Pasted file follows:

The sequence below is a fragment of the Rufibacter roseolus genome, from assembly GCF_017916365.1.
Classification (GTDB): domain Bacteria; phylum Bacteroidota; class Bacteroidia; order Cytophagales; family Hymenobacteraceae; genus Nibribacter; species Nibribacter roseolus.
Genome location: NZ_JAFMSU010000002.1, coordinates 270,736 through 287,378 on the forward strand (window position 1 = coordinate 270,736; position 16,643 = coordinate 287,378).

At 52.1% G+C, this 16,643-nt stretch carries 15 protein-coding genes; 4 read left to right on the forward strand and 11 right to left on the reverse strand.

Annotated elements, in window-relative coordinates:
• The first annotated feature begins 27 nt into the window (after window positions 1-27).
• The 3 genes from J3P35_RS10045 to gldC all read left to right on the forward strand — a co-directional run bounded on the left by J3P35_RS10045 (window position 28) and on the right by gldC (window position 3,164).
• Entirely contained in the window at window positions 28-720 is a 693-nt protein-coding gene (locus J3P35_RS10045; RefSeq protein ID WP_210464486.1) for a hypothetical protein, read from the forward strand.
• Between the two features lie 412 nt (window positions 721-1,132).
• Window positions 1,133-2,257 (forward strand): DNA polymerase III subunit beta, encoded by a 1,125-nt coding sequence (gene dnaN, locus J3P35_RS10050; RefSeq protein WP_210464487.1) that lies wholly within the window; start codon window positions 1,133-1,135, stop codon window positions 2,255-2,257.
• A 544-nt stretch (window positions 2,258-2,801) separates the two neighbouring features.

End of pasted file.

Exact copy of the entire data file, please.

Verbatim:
The sequence below is a fragment of the Rufibacter roseolus genome, from assembly GCF_017916365.1.
Classification (GTDB): domain Bacteria; phylum Bacteroidota; class Bacteroidia; order Cytophagales; family Hymenobacteraceae; genus Nibribacter; species Nibribacter roseolus.
Genome location: NZ_JAFMSU010000002.1, coordinates 270,736 through 287,378 on the forward strand (window position 1 = coordinate 270,736; position 16,643 = coordinate 287,378).

At 52.1% G+C, this 16,643-nt stretch carries 15 protein-coding genes; 4 read left to right on the forward strand and 11 right to left on the reverse strand.

Annotated elements, in window-relative coordinates:
• The first annotated feature begins 27 nt into the window (after window positions 1-27).
• The 3 genes from J3P35_RS10045 to gldC all read left to right on the forward strand — a co-directional run bounded on the left by J3P35_RS10045 (window position 28) and on the right by gldC (window position 3,164).
• Entirely contained in the window at window positions 28-720 is a 693-nt protein-coding gene (locus J3P35_RS10045; RefSeq protein ID WP_210464486.1) for a hypothetical protein, read from the forward strand.
• Between the two features lie 412 nt (window positions 721-1,132).
• Window positions 1,133-2,257 (forward strand): DNA polymerase III subunit beta, encoded by a 1,125-nt coding sequence (gene dnaN, locus J3P35_RS10050; RefSeq protein WP_210464487.1) that lies wholly within the window; start codon window positions 1,133-1,135, stop codon window positions 2,255-2,257.
• A 544-nt stretch (window positions 2,258-2,801) separates the two neighbouring features.